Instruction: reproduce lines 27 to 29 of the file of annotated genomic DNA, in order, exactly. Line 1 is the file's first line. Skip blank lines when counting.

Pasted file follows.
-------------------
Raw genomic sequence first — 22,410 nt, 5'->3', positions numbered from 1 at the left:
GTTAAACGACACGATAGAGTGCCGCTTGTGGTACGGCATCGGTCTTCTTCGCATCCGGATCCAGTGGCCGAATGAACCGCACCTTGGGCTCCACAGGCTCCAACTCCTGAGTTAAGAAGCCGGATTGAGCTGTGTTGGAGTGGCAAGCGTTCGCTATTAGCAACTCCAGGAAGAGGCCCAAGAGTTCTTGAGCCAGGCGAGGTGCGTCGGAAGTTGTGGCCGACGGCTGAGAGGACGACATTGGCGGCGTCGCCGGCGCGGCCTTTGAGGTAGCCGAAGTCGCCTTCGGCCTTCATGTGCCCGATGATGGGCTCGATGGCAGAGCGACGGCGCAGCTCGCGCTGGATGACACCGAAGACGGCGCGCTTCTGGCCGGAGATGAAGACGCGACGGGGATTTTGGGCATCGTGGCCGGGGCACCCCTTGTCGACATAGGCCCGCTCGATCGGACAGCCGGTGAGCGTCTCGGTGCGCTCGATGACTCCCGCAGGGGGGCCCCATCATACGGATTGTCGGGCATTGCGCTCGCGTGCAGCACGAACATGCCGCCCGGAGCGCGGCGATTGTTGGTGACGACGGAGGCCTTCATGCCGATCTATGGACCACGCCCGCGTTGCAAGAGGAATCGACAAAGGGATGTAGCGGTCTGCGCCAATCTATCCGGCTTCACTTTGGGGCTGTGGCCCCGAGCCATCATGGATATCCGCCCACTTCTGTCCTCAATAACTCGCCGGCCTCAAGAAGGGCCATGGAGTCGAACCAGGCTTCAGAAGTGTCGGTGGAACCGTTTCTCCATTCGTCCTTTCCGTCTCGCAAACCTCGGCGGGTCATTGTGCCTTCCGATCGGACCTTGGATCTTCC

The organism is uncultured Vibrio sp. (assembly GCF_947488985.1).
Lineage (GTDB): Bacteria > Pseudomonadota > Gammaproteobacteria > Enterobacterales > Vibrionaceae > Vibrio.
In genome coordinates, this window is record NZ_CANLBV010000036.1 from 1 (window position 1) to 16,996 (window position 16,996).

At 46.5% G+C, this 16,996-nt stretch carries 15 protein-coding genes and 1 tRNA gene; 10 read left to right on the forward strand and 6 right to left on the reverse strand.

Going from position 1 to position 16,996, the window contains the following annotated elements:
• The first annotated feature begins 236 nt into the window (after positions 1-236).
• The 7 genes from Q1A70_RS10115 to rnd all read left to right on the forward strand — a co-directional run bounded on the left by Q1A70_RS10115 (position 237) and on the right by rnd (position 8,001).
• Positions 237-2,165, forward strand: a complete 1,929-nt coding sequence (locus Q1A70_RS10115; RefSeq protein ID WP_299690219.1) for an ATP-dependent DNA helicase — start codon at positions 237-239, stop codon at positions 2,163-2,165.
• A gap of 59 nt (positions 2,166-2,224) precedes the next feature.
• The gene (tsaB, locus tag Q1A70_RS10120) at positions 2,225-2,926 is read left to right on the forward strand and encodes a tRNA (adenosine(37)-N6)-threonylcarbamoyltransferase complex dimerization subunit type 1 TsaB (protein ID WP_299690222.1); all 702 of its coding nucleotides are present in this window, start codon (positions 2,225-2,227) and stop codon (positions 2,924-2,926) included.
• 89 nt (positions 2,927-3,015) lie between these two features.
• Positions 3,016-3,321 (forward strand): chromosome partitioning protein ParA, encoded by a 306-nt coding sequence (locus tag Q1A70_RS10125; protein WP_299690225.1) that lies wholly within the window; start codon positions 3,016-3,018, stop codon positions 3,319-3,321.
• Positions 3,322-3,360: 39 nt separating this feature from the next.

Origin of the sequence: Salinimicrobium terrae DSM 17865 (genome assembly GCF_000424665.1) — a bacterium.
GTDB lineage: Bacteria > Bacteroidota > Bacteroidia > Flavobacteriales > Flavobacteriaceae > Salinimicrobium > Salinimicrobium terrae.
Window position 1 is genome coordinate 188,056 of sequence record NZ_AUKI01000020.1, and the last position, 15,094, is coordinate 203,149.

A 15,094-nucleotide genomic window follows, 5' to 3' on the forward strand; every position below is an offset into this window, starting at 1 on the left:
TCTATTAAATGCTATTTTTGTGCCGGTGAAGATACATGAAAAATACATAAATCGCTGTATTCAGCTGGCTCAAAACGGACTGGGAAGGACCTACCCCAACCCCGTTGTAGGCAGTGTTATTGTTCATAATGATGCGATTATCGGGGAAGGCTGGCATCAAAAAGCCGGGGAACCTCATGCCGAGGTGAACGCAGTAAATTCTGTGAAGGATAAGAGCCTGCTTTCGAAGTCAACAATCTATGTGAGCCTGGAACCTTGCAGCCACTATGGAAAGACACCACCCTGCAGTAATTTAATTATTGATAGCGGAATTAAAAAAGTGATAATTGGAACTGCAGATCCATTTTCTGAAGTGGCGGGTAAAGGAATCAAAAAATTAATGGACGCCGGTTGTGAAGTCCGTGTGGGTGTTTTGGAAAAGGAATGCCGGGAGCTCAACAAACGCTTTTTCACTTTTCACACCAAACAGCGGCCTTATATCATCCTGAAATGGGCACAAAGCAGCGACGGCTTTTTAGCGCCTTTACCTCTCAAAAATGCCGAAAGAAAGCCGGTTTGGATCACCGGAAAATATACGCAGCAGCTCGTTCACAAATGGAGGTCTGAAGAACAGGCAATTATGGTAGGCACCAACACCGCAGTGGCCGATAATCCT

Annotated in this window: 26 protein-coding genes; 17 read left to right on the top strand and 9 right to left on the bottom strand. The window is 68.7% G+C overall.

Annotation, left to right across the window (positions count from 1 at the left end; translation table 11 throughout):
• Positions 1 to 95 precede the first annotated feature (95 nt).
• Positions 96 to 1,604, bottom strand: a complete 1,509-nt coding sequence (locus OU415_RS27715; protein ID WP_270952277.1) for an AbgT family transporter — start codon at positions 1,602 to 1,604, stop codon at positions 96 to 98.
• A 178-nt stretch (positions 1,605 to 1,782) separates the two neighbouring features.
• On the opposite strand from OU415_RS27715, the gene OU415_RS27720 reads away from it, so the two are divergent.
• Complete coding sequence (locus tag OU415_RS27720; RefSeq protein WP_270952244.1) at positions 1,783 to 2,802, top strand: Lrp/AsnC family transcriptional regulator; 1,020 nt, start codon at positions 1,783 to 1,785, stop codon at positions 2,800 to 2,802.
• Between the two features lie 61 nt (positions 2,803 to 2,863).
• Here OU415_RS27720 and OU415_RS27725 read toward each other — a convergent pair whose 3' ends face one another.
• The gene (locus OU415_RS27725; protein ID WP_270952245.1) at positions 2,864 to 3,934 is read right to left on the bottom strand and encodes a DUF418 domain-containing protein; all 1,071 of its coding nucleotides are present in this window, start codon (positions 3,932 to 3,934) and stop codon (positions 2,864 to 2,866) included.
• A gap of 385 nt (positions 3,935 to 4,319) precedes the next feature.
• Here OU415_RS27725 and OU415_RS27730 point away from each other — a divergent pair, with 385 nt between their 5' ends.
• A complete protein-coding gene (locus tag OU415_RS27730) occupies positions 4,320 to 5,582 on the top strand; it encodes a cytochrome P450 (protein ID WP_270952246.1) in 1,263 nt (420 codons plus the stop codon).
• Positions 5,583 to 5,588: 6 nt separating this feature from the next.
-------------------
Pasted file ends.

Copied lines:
• Complete coding sequence (locus tag OU415_RS27720; RefSeq protein WP_270952244.1) at positions 1,783 to 2,802, top strand: Lrp/AsnC family transcriptional regulator; 1,020 nt, start codon at positions 1,783 to 1,785, stop codon at positions 2,800 to 2,802.
• Between the two features lie 61 nt (positions 2,803 to 2,863).
• Here OU415_RS27720 and OU415_RS27725 read toward each other — a convergent pair whose 3' ends face one another.